By Debbie le Quesne

New Care England a worthy challenger

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I’m sorry to go on again about the new union of the NCA and ECCA, but the possibilities really do excite me.

I’ve been banging the drum for unity and a simplified representation process ever since I heard Sir Digby Jones speak at an association meeting in Birmingham more than a decade ago.

His message was simple: To force the Government to listen, you must present a corporate face. He added, though I cannot remember the exact quote, that as long as the care sector was fragmented no policy-makers would listen.

We have come a long way since then in the way we negotiate with local authorities, but this new Care England body, to be launched on January 1, 2014, will have a combined membership of about 7,500 services based on current numbers and will be a worthy challenger to the Whitehall policy-makers.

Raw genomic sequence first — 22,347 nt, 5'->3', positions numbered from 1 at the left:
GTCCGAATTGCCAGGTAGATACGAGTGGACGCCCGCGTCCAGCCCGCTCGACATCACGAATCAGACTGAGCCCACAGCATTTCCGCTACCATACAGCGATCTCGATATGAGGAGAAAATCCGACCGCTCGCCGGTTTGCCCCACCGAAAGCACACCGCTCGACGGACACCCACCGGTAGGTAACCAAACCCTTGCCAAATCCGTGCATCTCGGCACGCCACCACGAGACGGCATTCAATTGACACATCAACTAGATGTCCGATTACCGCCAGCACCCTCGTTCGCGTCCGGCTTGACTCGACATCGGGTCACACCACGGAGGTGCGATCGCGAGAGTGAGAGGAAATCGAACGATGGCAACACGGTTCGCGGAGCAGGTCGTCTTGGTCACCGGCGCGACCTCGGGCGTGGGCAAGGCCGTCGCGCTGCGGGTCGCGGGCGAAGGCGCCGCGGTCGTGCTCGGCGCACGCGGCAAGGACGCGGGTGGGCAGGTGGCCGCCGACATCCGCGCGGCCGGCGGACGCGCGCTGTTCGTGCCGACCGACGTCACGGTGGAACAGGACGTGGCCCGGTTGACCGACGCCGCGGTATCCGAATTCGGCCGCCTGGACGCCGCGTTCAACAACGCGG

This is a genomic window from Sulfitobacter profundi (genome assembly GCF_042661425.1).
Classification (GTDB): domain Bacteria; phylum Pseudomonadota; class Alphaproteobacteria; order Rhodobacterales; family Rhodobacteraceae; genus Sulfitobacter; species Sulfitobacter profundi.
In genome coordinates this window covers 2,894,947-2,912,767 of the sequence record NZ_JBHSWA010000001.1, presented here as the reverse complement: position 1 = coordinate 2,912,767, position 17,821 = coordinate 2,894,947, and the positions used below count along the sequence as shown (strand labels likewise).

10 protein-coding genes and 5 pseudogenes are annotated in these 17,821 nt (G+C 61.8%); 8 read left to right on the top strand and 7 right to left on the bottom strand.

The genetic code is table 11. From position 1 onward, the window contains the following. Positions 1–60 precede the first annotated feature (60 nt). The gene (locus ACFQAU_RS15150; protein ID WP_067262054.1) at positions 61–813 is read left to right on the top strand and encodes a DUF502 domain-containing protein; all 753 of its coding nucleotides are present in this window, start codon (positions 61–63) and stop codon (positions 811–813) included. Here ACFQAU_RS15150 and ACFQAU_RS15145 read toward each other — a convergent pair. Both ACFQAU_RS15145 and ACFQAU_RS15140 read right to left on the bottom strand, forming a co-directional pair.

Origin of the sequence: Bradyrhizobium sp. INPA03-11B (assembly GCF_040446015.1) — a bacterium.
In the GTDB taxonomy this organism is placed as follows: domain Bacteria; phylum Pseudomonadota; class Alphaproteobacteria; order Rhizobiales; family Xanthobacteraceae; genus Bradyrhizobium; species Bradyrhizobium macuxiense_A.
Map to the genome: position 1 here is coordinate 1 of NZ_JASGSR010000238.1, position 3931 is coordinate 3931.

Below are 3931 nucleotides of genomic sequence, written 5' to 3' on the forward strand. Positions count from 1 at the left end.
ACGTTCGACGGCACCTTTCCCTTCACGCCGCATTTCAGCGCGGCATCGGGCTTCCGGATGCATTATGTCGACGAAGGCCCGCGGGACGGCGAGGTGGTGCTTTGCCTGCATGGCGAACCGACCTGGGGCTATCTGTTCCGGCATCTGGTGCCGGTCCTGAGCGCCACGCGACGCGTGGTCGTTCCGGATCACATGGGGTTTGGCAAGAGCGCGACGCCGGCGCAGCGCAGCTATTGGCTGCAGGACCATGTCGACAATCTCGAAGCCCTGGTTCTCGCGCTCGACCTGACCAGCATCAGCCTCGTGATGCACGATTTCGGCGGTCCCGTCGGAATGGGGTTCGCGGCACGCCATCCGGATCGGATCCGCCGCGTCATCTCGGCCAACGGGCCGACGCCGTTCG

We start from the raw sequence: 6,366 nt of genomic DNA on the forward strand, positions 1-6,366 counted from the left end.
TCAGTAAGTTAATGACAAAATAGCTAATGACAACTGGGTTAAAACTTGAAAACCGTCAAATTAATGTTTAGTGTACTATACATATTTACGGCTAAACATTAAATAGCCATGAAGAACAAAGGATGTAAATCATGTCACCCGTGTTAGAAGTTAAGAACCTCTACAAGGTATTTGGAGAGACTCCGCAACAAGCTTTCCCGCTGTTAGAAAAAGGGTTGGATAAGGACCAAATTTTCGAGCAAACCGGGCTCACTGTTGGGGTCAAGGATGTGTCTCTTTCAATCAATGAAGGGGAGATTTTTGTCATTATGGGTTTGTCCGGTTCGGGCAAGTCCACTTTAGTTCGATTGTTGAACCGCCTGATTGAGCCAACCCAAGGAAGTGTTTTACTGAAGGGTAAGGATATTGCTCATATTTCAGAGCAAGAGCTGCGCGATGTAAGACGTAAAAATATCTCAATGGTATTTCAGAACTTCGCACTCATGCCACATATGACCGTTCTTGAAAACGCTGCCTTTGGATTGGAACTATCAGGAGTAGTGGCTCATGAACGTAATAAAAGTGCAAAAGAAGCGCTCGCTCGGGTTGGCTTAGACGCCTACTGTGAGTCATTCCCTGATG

What’s more, both organisations represent care home providers and domiciliary care agencies and ECCA includes among its diverse membership some of the largest care providers, such as Barchester Healthcare and HC-One.

The NCA represents a large number of small and medium-sized providers, as well as some children’s homes.

The two chairs, Nadra Ahmed from NCA and Jane Ashcroft from ECCA have said: “Our sector faces a period of considerable challenge which will require robust representation on behalf of our membership. We believe that combining the two string and respected organisations together will strengthen the voice of health and social care and give our membership a wider range of services.”

Yes, yes, yes! Robust representation; a strengthened voice; and a wider range of services for members.

Will West Midland Care Association work with them? You bet we will.


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